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08-18-2009, 02:34 PM   #1
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What do the different lens series "names" mean?

I am looking at a couple of lenses for my K10D:

FA 75-300 and the DA 50-200

What do the FA, DA (and all the other letters) mean? I know they are for different mounts but what other things are they distinguished by/for?

Thanks!

08-18-2009, 03:42 PM   #2
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I don't know that there is a clear cut answer for all of them. However, "A" showed up with the contacts for the program cameras in the A series that could set the aperture automatically based on the meter reading. The F and FA were the autofocus series. I would guess that DA has to do with digital. The letters naming the lens series loosely follow the body series, K for the K series, M for the M series and A for the A series. The M42 lenses and bodies are a whole different ball game. Asahi Optical liked the letter K. The companies official name was Asahi Kogaku.

Edit: This site should help get you up to speed. http://kmp.bdimitrov.de/technology/index.html#general
08-18-2009, 06:02 PM   #3
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Blue's right:
Pentax kept the letters to the lenses that signify their capabilities on the cameras:

Any Pentax lens with A in the name has electrical contacts that give the camera the ability to set ('dial' in) aperture on the camera, rather than having to do it on the lens.

Any Pentax lens with F in the name is autofocus, and has the ability to transmit some of the information about the shots taken (like aperture, shutter speed and focal length) with the lens to the camera for use in the EXIF data attached to the photos.

FA lenses are just the next generation of F lenses, which allow for even more data to be transferred to the photo. They are optically very similar to their F counterparts AFAIK.

DA lenses are designed for Pentax digital SLRs, which have the 1.5x crop factor. These DON'T have aperture rings as they can be set on camera. And they are NOT designed for any Pentax film cameras.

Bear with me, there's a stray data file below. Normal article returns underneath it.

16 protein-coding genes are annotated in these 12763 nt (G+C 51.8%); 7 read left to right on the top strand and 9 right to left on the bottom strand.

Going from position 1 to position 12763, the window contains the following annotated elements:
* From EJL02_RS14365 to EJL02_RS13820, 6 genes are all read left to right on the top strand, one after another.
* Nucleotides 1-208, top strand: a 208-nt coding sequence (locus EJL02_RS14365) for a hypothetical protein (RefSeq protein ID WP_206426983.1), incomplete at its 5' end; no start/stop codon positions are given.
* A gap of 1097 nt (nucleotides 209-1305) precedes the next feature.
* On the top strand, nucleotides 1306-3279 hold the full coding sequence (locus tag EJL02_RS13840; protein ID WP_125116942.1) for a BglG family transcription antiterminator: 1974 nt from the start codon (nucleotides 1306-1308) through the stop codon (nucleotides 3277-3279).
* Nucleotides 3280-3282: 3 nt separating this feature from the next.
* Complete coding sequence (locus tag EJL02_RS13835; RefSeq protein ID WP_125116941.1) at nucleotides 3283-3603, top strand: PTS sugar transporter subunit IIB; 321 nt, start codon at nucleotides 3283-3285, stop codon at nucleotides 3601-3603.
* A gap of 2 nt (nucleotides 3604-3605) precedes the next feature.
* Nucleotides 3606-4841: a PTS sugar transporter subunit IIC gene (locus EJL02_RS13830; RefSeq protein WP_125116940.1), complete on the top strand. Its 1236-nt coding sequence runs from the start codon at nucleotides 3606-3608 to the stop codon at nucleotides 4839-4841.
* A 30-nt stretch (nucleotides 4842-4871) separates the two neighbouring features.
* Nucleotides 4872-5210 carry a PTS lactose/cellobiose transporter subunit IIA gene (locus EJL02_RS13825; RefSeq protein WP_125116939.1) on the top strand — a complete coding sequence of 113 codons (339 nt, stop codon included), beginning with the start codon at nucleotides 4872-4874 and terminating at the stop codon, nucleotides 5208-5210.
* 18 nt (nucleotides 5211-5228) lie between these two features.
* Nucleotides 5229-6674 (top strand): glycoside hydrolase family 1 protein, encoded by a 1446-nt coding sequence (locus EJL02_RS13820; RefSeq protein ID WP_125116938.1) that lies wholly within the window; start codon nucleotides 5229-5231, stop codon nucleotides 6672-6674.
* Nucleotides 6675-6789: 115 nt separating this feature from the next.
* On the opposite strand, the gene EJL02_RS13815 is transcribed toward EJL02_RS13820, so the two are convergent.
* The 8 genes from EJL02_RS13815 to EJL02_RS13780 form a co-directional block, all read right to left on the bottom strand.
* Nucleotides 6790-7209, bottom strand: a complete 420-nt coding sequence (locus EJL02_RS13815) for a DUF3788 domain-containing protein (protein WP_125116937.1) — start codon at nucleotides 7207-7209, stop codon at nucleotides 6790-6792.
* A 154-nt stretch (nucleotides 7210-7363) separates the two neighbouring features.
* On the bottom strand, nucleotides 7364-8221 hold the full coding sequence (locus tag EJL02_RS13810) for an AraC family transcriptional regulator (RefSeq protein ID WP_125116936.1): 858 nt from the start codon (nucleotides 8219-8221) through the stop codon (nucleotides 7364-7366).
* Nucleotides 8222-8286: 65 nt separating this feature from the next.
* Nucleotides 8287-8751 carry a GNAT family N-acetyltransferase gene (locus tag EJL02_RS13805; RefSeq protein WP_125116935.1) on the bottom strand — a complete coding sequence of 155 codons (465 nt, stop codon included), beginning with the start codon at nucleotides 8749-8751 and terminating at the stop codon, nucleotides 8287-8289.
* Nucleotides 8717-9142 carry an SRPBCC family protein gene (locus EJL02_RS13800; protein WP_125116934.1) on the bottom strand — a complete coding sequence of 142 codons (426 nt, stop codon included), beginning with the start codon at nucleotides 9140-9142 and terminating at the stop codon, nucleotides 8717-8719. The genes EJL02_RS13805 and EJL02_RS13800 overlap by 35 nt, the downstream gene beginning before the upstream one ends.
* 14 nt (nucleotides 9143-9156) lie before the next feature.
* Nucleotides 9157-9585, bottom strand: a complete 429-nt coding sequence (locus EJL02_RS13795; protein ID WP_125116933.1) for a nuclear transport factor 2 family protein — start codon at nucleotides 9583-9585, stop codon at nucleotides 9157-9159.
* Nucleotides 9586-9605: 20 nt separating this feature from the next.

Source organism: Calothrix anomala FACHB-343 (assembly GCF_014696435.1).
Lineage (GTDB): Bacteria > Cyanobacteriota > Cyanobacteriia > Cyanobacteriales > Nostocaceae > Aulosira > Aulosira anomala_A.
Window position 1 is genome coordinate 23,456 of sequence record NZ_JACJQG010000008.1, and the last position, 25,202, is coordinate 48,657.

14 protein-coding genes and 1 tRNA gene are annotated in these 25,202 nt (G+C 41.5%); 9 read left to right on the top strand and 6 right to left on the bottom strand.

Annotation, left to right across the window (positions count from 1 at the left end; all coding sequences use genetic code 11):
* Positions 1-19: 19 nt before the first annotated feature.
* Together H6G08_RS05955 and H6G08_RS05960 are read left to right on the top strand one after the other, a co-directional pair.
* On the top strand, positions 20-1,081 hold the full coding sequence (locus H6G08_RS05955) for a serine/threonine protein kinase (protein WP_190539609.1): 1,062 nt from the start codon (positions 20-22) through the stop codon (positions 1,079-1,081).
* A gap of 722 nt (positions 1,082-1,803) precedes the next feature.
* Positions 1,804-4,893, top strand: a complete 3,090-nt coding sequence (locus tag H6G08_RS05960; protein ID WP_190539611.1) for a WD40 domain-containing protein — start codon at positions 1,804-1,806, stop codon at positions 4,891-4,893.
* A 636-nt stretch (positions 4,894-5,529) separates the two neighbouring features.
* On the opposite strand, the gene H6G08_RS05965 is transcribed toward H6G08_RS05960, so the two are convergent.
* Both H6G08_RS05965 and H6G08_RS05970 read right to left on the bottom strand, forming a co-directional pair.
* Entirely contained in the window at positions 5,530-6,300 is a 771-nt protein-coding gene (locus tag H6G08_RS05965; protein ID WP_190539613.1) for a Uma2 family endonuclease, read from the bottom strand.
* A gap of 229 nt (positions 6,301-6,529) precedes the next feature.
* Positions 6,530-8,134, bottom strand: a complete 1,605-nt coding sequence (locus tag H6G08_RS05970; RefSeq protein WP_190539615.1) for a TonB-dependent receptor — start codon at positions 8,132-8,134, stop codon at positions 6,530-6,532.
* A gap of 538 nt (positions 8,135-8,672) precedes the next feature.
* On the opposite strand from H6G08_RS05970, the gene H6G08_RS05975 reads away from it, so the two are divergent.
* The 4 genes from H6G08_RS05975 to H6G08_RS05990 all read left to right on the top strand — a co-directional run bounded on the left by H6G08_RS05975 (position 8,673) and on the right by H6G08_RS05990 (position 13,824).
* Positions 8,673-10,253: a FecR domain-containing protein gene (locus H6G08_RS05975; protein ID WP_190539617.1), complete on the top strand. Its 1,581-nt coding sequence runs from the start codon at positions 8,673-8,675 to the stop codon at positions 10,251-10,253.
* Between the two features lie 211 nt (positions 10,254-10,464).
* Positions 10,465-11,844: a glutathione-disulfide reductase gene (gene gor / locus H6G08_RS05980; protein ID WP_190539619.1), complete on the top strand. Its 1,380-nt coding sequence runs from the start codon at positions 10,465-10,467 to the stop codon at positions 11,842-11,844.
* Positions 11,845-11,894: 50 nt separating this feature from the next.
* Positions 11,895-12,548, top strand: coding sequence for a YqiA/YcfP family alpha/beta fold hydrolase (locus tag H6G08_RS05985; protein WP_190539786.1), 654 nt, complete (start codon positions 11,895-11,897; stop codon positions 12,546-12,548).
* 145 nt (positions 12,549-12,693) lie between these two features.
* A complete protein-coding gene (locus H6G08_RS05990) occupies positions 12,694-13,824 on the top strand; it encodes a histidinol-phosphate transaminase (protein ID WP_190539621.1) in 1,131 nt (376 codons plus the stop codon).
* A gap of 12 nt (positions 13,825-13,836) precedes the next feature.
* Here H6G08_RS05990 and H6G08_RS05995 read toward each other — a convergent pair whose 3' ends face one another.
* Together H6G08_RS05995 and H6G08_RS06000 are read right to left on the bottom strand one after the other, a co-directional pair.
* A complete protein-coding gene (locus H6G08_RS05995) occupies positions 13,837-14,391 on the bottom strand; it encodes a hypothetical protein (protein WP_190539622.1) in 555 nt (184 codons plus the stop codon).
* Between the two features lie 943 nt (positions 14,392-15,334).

DFA lenses are versatile digital AND film lenses with aperture rings.

As mentioned, the pre-A lenses (M, K, M42) don't have any electrical contacts and therefore need manual setting of everything for a proper exposure to be taken. Having said this, all Pentax dSLRs have the ability to stop-down meter, so that it can at least calculate the right exposure based on the aperture and ISO set.

All Pentax lenses are K-mounts (except M42s like the old Takumars, where you need an adapter to fit it on the camera)

Hope this helps.
08-18-2009, 07:00 PM   #4
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Thanks! Now I can be better prepared when looking at used lenses.

08-18-2009, 10:45 PM   #5
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QuoteOriginally posted by Blue Quote
Asahi Optical liked the letter K. The companies official name was Asahi Kogaku.
Kogaku is Japanese for Optical or Engineering.

It translates to Asahi Optical. And according to Google Translate, Asahi translates to Morning Light. The full name was Asahi Kōgaku Kōgyō Kabushiki-gaisha.

Nikon was originally Nippon Kōgaku Kōgyō Kabushikigaisha, which means Japan Optical Industries Corporation

The point is that K likely had nothing to do with Kogaku.
08-19-2009, 02:21 AM   #6
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Ash covered it very thoroughly, but if you wanted to read more I found this page very useful when I had the same question in the past:
Pentax Lenses Explained
08-19-2009, 09:15 AM   #7
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QuoteOriginally posted by alohadave Quote
Kogaku is Japanese for Optical or Engineering.

It translates to Asahi Optical. And according to Google Translate, Asahi translates to Morning Light. The full name was Asahi Kōgaku Kōgyō Kabushiki-gaisha.

Nikon was originally Nippon Kōgaku Kōgyō Kabushikigaisha, which means Japan Optical Industries Corporation